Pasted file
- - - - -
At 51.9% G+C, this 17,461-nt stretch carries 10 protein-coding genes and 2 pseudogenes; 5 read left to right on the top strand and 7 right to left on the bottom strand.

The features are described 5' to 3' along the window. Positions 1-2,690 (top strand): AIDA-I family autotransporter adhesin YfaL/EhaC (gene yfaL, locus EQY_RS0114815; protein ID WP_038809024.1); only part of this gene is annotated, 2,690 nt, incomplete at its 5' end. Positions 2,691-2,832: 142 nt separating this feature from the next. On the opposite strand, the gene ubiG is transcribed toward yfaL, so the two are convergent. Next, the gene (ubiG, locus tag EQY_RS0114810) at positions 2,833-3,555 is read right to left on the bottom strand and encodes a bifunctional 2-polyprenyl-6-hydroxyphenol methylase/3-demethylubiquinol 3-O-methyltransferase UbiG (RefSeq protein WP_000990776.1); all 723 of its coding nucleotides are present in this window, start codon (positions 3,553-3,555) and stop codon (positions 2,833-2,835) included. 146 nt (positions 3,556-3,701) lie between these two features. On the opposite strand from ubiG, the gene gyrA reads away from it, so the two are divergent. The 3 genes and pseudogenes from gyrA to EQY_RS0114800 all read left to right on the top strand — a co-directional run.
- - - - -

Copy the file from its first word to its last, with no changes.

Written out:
At 51.9% G+C, this 17,461-nt stretch carries 10 protein-coding genes and 2 pseudogenes; 5 read left to right on the top strand and 7 right to left on the bottom strand.

The features are described 5' to 3' along the window. Positions 1-2,690 (top strand): AIDA-I family autotransporter adhesin YfaL/EhaC (gene yfaL, locus EQY_RS0114815; protein ID WP_038809024.1); only part of this gene is annotated, 2,690 nt, incomplete at its 5' end. Positions 2,691-2,832: 142 nt separating this feature from the next. On the opposite strand, the gene ubiG is transcribed toward yfaL, so the two are convergent. Next, the gene (ubiG, locus tag EQY_RS0114810) at positions 2,833-3,555 is read right to left on the bottom strand and encodes a bifunctional 2-polyprenyl-6-hydroxyphenol methylase/3-demethylubiquinol 3-O-methyltransferase UbiG (RefSeq protein WP_000990776.1); all 723 of its coding nucleotides are present in this window, start codon (positions 3,553-3,555) and stop codon (positions 2,833-2,835) included. 146 nt (positions 3,556-3,701) lie between these two features. On the opposite strand from ubiG, the gene gyrA reads away from it, so the two are divergent. The 3 genes and pseudogenes from gyrA to EQY_RS0114800 all read left to right on the top strand — a co-directional run.